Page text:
Quill Plains chapter activist Elaine Hughes
The Council of Canadians Quill Plains (Wynyard) chapter is speaking against small modular nuclear reactors (SMRs) in Saskatchewan.
CBC reports, “Researchers from the University of Regina and the University of Saskatchewan are looking into what it would take to build a small modular nuclear reactor in Saskatchewan. …The project is meant to benefit countries considering adopting nuclear power, and aims to provide a comprehensive approach for adopting nuclear energy and siting nuclear power plants.”
In addition, Saskatchewan Premier Brad Wall has stated that nuclear energy could help Canada reduce its greenhouse gas emissions.
In a letter to the editor published in the Wadena News, chapter activist Elaine Hughes writes, “While the rest of Planet Earth is developing FREE, SAFE, CLEAN, SUSTAINABLE and RENEWABLE energy sources, Saskatchewan residents are, once again, facing Wall’s outdated attempt to bring us nuclear power plants via the harebrained use of Small Modular Nuclear Reactors. This is not ‘new technology’; SMRs have been on the back burner for years, waiting for this moment.”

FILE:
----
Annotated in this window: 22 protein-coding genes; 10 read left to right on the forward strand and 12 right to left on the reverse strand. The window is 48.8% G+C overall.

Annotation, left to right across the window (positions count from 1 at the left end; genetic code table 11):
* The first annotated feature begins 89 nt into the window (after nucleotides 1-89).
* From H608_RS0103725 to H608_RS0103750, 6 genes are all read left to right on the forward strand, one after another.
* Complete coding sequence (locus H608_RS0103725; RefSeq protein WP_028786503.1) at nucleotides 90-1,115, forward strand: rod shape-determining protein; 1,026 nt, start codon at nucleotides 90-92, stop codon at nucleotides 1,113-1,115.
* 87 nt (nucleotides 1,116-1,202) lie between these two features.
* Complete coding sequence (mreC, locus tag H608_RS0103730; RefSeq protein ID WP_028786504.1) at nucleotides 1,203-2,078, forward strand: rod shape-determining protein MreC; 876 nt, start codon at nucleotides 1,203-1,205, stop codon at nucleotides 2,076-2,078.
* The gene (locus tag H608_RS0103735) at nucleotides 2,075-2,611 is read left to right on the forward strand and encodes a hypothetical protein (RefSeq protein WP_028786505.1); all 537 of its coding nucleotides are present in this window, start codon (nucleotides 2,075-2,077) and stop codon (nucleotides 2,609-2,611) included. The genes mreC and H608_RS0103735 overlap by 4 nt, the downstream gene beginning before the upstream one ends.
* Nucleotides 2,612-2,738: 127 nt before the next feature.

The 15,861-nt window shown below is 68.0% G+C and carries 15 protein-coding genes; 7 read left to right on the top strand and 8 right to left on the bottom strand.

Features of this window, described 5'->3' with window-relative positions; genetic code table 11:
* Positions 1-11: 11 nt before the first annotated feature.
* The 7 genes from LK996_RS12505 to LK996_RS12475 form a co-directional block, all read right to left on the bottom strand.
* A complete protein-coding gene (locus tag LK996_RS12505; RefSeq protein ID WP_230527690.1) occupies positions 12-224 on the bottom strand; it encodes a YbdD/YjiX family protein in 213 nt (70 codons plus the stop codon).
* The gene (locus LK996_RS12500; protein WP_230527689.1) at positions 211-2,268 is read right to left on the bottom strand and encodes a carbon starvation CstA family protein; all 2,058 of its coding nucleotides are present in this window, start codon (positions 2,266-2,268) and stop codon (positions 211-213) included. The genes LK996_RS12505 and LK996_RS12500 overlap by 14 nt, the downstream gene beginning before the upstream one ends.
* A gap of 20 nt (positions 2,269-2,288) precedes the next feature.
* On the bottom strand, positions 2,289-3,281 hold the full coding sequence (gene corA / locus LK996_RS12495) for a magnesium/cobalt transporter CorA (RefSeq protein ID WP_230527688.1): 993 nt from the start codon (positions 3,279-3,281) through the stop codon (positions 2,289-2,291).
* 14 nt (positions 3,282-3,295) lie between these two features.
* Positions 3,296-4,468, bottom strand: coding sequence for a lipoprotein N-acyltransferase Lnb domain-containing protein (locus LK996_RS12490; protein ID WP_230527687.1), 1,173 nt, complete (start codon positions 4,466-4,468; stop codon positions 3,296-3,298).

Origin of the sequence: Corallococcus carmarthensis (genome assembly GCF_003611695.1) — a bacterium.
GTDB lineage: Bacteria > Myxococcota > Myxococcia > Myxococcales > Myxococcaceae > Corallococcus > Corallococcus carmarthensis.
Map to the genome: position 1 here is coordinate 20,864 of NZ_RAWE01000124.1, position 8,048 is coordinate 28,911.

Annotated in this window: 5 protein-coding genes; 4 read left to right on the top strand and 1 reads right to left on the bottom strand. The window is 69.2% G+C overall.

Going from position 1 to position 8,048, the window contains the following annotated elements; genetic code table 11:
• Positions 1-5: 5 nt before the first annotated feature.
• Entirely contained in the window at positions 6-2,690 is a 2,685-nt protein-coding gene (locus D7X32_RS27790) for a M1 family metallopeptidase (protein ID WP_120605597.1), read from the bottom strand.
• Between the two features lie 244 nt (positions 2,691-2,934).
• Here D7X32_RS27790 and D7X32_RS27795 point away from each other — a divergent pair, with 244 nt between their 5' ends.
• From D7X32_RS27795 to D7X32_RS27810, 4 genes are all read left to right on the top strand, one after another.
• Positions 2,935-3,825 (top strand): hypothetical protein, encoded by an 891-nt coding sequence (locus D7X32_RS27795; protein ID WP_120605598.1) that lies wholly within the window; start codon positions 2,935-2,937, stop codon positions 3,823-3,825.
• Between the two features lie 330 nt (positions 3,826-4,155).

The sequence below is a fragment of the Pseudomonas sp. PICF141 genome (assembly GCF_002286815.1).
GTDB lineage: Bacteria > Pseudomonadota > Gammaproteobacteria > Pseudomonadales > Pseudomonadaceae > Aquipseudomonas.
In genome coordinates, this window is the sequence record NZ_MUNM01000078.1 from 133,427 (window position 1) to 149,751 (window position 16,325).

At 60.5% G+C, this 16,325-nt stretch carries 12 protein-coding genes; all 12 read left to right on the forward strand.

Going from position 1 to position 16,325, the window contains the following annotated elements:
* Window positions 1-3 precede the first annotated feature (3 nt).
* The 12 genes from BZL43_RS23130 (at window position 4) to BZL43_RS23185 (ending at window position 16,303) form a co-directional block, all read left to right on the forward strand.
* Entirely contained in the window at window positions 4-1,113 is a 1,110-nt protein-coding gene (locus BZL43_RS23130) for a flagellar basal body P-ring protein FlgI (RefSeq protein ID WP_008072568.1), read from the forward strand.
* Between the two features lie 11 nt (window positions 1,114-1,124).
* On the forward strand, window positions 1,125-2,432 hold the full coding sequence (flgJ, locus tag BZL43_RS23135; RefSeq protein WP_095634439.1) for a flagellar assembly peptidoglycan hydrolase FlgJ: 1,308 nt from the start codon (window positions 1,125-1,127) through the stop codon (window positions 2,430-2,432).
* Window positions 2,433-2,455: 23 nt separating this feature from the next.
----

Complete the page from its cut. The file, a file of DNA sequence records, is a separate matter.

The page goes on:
Hughes adds, “Now, disguised as ‘research’ and ‘guided by the regulations and standards of the Canadian nuclear Safety Commission (CNSC), Saskatchewan universities and technical institutions have been sucked into this million-dollar ‘backdoor’ scheme. Undoubtedly, the uranium industry clings to the hope that this will provide them with even the tiniest bit of the quickly-disappearing market for their deadly product.”
She then highlights, “Here’s the thing: CNSC has certainly not found a safe way to dispose of nuclear waste – lethal for millions of years – so are we now to assume that the proponents of the SMRs have? And, the insane suggestion of taking this technology into developing countries?! …to islands?! Think of the convenience of dumping the waste into the nearest river or the ocean in that scenario!”
And she notes, “The answer, which is being ignored, to this abhorrent and irresponsible ‘dream’ of nuclear power in this province – or anywhere in this day of alternative energy – was determined in 2009 during the province-wide Uranium Development Partnership consultations and remains: NO NUKES! … regardless of the size of the reactors!!”
Hughes concludes, “So, we live in hope that – some how, some day – we’ll have a government which will use common sense and discretion in their deliberations as if it were actually part of the 21st century and we can put thousands to work in developing 21st century energy projects!”
The Wadena News has a circulation of more than 2,600 readers.
The Council of Canadians rejects nuclear power because it poses an unacceptable risk to people and the environment. It is neither clean, safe, peaceful nor economic. Faced with climate change we recognize the need for a just transition away from a fossil fuel and nuclear dependent society.